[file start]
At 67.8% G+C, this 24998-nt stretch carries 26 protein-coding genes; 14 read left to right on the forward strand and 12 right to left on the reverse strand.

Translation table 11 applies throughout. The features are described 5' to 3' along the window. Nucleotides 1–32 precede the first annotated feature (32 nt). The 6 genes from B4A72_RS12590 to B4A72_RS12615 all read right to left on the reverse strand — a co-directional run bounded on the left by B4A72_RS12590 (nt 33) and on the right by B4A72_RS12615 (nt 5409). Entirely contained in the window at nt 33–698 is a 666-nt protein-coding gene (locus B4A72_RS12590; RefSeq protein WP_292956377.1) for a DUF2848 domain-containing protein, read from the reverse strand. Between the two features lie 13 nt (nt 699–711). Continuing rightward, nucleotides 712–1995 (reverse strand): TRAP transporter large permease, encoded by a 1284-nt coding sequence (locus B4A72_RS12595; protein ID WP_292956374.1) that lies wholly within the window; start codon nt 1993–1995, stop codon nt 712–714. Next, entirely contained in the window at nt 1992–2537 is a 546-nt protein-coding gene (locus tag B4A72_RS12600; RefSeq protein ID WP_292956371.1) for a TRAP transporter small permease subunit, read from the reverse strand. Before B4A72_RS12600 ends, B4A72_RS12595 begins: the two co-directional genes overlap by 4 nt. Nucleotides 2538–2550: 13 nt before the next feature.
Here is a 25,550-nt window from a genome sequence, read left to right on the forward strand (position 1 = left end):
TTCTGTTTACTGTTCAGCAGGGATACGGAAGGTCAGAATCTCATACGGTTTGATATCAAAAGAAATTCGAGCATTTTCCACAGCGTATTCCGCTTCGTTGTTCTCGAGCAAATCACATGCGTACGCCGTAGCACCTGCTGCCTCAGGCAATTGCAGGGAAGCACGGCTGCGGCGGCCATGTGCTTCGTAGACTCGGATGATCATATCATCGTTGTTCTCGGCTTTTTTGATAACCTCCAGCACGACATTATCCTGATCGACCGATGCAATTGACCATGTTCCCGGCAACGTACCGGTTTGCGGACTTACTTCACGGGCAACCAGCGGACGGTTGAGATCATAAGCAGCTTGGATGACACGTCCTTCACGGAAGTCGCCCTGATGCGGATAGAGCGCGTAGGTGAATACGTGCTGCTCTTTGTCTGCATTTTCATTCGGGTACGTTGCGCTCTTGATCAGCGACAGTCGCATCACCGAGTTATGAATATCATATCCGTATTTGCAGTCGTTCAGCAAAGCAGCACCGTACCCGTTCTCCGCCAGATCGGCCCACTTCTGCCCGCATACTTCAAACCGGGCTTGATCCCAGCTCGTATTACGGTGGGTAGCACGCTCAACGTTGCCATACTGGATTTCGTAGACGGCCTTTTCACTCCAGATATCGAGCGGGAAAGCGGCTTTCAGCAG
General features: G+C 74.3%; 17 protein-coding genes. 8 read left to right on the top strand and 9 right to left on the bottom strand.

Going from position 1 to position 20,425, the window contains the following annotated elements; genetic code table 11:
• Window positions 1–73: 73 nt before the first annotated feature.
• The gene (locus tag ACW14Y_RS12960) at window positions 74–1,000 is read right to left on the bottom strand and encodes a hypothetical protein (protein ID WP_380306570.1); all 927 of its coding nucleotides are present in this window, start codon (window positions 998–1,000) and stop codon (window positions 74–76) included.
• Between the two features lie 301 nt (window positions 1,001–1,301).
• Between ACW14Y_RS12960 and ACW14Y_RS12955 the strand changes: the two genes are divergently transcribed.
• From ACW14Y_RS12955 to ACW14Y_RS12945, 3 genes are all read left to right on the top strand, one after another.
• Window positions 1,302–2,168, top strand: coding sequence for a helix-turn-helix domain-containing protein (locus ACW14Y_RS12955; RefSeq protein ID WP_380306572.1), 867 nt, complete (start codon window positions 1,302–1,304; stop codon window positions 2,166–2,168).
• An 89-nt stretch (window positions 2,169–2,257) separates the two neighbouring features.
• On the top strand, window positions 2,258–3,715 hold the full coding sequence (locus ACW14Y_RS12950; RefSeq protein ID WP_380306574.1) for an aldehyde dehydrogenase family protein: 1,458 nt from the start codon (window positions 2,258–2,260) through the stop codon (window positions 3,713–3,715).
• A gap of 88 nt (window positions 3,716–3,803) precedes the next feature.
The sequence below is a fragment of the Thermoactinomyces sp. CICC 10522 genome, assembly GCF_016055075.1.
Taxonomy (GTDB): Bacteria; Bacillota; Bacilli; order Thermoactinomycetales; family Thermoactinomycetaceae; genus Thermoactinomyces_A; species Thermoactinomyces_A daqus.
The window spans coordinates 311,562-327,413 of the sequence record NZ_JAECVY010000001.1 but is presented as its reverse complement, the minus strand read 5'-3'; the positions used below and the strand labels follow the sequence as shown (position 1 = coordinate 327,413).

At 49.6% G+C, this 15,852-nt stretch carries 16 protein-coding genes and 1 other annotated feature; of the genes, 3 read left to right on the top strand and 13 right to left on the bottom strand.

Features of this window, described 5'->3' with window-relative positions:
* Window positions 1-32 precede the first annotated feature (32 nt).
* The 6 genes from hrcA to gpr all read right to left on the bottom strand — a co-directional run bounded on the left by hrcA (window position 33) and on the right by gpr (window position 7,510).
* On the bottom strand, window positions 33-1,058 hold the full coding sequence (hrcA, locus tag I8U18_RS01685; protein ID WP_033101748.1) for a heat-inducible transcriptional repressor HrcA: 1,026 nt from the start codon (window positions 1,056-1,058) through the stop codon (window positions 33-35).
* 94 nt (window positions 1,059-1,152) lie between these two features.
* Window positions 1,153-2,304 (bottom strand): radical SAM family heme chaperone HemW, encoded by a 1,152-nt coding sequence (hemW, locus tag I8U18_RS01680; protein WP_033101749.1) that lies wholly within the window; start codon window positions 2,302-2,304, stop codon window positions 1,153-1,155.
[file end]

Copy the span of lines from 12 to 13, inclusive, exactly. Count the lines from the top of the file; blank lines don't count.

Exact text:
• Window positions 1,302–2,168, top strand: coding sequence for a helix-turn-helix domain-containing protein (locus ACW14Y_RS12955; RefSeq protein ID WP_380306572.1), 867 nt, complete (start codon window positions 1,302–1,304; stop codon window positions 2,166–2,168).
• An 89-nt stretch (window positions 2,169–2,257) separates the two neighbouring features.